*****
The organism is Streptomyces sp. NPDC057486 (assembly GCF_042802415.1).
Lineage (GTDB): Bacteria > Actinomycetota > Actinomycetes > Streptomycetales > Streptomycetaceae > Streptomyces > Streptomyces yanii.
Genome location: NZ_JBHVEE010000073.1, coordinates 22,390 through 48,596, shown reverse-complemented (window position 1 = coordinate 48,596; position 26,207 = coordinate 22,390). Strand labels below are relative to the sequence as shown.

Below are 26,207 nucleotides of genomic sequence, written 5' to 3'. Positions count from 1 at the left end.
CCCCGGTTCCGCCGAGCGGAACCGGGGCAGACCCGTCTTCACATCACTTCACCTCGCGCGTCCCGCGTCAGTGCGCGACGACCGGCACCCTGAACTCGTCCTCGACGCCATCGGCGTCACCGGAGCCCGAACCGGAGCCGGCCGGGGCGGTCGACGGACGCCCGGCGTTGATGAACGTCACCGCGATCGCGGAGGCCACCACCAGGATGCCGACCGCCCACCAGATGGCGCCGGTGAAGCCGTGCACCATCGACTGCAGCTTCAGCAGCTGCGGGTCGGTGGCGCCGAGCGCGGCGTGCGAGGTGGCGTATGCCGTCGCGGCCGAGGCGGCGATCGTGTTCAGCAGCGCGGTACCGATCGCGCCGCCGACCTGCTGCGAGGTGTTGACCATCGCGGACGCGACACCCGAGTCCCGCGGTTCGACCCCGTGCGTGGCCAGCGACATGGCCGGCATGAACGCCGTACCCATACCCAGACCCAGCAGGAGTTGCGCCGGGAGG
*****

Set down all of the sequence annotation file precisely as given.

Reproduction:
The organism is Streptomyces sp. NPDC057486 (assembly GCF_042802415.1).
Lineage (GTDB): Bacteria > Actinomycetota > Actinomycetes > Streptomycetales > Streptomycetaceae > Streptomyces > Streptomyces yanii.
Genome location: NZ_JBHVEE010000073.1, coordinates 22,390 through 48,596, shown reverse-complemented (window position 1 = coordinate 48,596; position 26,207 = coordinate 22,390). Strand labels below are relative to the sequence as shown.

Below are 26,207 nucleotides of genomic sequence, written 5' to 3'. Positions count from 1 at the left end.
CCCCGGTTCCGCCGAGCGGAACCGGGGCAGACCCGTCTTCACATCACTTCACCTCGCGCGTCCCGCGTCAGTGCGCGACGACCGGCACCCTGAACTCGTCCTCGACGCCATCGGCGTCACCGGAGCCCGAACCGGAGCCGGCCGGGGCGGTCGACGGACGCCCGGCGTTGATGAACGTCACCGCGATCGCGGAGGCCACCACCAGGATGCCGACCGCCCACCAGATGGCGCCGGTGAAGCCGTGCACCATCGACTGCAGCTTCAGCAGCTGCGGGTCGGTGGCGCCGAGCGCGGCGTGCGAGGTGGCGTATGCCGTCGCGGCCGAGGCGGCGATCGTGTTCAGCAGCGCGGTACCGATCGCGCCGCCGACCTGCTGCGAGGTGTTGACCATCGCGGACGCGACACCCGAGTCCCGCGGTTCGACCCCGTGCGTGGCCAGCGACATGGCCGGCATGAACGCCGTACCCATACCCAGACCCAGCAGGAGTTGCGCCGGGAGG